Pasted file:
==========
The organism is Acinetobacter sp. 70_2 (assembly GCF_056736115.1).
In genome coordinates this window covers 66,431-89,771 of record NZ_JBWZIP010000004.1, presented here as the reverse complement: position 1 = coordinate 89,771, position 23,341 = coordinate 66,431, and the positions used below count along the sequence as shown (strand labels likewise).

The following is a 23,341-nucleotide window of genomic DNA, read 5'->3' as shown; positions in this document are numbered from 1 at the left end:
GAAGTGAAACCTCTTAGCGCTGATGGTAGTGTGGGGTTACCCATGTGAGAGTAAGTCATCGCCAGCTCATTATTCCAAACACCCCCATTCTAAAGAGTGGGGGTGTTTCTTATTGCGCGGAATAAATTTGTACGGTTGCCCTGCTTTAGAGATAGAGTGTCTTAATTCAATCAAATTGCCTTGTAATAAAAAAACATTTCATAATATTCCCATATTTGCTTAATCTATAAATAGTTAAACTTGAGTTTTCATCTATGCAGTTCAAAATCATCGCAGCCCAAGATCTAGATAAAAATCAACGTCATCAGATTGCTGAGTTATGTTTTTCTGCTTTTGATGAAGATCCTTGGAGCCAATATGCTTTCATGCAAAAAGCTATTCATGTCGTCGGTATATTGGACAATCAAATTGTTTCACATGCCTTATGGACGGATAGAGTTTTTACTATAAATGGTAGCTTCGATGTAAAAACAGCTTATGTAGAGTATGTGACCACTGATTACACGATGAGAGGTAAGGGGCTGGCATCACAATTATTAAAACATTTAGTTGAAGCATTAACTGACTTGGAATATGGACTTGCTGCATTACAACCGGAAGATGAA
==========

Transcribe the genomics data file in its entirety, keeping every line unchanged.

The organism is Acinetobacter sp. 70_2 (assembly GCF_056736115.1).
In genome coordinates this window covers 66,431-89,771 of record NZ_JBWZIP010000004.1, presented here as the reverse complement: position 1 = coordinate 89,771, position 23,341 = coordinate 66,431, and the positions used below count along the sequence as shown (strand labels likewise).

The following is a 23,341-nucleotide window of genomic DNA, read 5'->3' as shown; positions in this document are numbered from 1 at the left end:
GAAGTGAAACCTCTTAGCGCTGATGGTAGTGTGGGGTTACCCATGTGAGAGTAAGTCATCGCCAGCTCATTATTCCAAACACCCCCATTCTAAAGAGTGGGGGTGTTTCTTATTGCGCGGAATAAATTTGTACGGTTGCCCTGCTTTAGAGATAGAGTGTCTTAATTCAATCAAATTGCCTTGTAATAAAAAAACATTTCATAATATTCCCATATTTGCTTAATCTATAAATAGTTAAACTTGAGTTTTCATCTATGCAGTTCAAAATCATCGCAGCCCAAGATCTAGATAAAAATCAACGTCATCAGATTGCTGAGTTATGTTTTTCTGCTTTTGATGAAGATCCTTGGAGCCAATATGCTTTCATGCAAAAAGCTATTCATGTCGTCGGTATATTGGACAATCAAATTGTTTCACATGCCTTATGGACGGATAGAGTTTTTACTATAAATGGTAGCTTCGATGTAAAAACAGCTTATGTAGAGTATGTGACCACTGATTACACGATGAGAGGTAAGGGGCTGGCATCACAATTATTAAAACATTTAGTTGAAGCATTAACTGACTTGGAATATGGACTTGCTGCATTACAACCGGAAGATGAA